SCOL Project: The Geological Record of Early Life on Earth
The proposed research addresses four aspects of the geological record of early life on Earth. Firstly, we will explore Earth’s oxygenation history and the impact of oxygenation on the interconnections between the biogeochemical cycles of carbon, sulfur and nitrogen. We explore this topic using the stable isotopic patterns of C and N in organic matter and S preserved as pyrite in sediments recovered from new drill cores from the ancient terranes of South Africa and Western Australia.
An enduring problem encountered in early life records is establishing whether or not organic matter and other putative fossils are really the remains of organisms or pseudofossils formed by some non-biological process. Our plan for evaluating biogenicity of Archean organic matter will use advanced tools, including scanning transmission X-ray microscopy and micro-Raman spectroscopy, to examine the mineralogical contexts and spatial relationships of preserved carbonaceous remains. We will also conduct laboratory experiments to study preservation mechanisms in contrasting chemical environments.
Considerable controversy surrounds the early record of chemical fossils. In probing the Proterozoic molecular fossil record we will investigate the preservation of the hydrocarbon remains of membrane lipids preserved in rocks as old as 1.65 billion years using new methods to assess the authenticity of these compounds. We will particularly study all forms of evidence that might allow us to identify the main primary producers in the early oceans.
To complement our studies of ancient membrane lipids preserved in rocks we will collaborate with other SCOL investigators (e.g., Welander, Fournier and Sutherland) to investigate the origin of complex lipid membranes through structural characterization of archaeal and bacterial lipids, as well as genomic studies of lipid biosynthesis pathways leading to phylogenetic and molecular clock analyses. In this work we hope to learn more about when where these key pathways first arose.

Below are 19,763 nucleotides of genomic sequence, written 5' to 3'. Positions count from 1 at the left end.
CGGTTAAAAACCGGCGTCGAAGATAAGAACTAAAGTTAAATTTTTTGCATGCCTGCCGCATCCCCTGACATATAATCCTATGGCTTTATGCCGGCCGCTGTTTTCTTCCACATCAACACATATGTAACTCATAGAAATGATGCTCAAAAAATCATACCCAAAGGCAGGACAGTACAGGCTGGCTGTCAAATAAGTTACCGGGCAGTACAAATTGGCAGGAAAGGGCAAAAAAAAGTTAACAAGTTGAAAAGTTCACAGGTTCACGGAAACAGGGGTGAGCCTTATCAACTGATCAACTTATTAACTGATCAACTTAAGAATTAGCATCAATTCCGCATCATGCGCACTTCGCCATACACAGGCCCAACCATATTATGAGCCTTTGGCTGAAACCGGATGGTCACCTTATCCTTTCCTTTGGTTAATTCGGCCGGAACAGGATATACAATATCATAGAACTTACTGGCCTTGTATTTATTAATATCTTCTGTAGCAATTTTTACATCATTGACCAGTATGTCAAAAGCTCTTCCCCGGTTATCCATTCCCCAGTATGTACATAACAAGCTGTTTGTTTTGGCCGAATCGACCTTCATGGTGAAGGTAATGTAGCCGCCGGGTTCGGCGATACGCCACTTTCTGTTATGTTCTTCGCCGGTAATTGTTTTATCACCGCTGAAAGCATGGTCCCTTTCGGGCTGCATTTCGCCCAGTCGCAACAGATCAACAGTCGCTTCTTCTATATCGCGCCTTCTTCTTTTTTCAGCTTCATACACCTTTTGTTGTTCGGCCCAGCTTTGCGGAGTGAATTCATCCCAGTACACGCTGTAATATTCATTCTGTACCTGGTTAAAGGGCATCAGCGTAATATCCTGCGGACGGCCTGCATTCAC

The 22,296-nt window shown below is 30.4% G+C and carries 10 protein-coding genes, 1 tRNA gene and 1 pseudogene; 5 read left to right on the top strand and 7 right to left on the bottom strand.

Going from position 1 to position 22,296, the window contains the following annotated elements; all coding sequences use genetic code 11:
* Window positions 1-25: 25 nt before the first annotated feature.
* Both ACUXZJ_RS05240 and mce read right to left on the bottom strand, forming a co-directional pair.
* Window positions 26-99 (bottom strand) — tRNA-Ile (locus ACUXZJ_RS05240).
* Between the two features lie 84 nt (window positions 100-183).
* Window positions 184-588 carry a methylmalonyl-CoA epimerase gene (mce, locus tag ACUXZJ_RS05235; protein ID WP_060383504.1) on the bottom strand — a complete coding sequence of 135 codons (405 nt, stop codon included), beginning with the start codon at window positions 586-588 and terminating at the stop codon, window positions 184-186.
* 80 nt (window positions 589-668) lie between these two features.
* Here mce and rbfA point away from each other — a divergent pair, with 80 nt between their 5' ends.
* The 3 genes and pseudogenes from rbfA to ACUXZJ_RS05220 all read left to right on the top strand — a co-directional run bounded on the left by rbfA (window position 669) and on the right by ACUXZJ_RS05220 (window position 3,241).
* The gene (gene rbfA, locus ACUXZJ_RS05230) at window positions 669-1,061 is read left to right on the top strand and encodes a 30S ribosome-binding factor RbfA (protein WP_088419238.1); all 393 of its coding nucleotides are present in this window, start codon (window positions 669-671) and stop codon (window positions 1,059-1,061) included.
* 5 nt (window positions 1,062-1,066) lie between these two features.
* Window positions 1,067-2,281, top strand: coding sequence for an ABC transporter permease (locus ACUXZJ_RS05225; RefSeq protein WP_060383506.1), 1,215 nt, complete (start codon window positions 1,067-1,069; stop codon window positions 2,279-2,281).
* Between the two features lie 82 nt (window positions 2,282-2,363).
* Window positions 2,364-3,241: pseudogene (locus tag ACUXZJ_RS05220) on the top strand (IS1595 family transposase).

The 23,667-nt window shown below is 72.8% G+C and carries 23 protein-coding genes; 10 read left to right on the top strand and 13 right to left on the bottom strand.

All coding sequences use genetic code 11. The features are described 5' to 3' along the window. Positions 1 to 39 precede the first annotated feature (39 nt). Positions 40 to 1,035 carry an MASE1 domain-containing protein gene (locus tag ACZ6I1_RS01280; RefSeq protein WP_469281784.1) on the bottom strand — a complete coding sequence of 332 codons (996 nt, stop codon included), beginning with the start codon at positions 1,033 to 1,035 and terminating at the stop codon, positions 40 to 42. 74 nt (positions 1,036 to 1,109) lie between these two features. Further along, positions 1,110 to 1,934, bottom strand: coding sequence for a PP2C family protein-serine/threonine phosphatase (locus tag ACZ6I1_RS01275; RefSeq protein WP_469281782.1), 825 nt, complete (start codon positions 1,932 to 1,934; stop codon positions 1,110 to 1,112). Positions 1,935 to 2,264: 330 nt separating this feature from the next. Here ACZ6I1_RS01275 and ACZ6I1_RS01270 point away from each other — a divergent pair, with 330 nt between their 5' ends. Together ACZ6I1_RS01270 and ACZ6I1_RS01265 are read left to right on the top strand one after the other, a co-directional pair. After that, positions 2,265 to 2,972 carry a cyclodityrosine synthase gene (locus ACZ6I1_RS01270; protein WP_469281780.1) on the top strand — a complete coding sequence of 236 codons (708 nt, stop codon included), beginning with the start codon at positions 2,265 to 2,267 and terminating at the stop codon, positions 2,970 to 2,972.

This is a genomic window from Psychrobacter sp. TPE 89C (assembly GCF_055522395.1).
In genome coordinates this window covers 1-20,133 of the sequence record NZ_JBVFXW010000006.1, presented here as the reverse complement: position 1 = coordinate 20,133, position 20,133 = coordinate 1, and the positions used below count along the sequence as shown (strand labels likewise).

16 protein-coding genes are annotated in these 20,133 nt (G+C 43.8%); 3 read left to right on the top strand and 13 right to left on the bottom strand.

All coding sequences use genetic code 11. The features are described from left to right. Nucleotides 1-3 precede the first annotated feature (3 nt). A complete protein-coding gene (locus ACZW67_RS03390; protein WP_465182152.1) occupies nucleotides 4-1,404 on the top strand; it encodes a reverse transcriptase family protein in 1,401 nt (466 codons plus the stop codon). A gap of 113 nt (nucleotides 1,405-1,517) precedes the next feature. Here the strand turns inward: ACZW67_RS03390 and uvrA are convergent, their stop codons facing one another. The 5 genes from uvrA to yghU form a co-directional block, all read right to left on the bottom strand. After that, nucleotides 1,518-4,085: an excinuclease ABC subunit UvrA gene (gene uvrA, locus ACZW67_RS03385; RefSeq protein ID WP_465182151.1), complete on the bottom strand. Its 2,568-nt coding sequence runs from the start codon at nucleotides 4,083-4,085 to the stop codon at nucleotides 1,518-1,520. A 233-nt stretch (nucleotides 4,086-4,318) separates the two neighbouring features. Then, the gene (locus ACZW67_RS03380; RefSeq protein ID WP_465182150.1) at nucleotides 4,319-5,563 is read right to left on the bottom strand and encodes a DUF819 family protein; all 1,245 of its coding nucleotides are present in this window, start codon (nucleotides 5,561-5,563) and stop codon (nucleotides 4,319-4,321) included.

Roger Summons is Schlumberger Professor of Geobiology in the Department of Earth, Atmospheric and Planetary Sciences at the Massachusetts Institute of Technology. Prior to taking up that appointment in 2001, he was at Geoscience Australia in Canberra. Over a period of 18 years at Geoscience Australia (formerly BMR and then AGSO) he was a member, then leader, of a research team studying the distinctive nature and habitat of Australian petroleum and the evolution of the biogeochemical carbon cycle.
At MIT his research group studies the co-evolution of Earth’s early life and environment, biosignatures of microbially-dominated ecosystems, the structures and biosynthetic pathways of membrane lipids, biological mass extinction events and the origins of fossil fuels. Summons, originally trained as an organic chemist, was awarded B.Sc. (1969) and Ph.D. (1972) degrees in chemistry from the University of New South Wales’ Wollongong College (now the University of Wollongong). He undertook postdoctoral research in the Genetics Department at Stanford University and in the Research Schools of Chemistry and Biological Sciences at the Australian National University, Canberra. He was elected fellow of the Australian Academy of Science in 1998, the American Geophysical Union in 2006, the Royal Society in 2008 and the American Academy of Microbiology in 2012 and is author or co-author of more than 350 research papers in organic chemistry, geochemistry, geomicrobiology and astrobiology. Summons was a participating scientist on the Mars Science Laboratory mission and pursues his interest in Earth’s early life as a SCOL Investigator.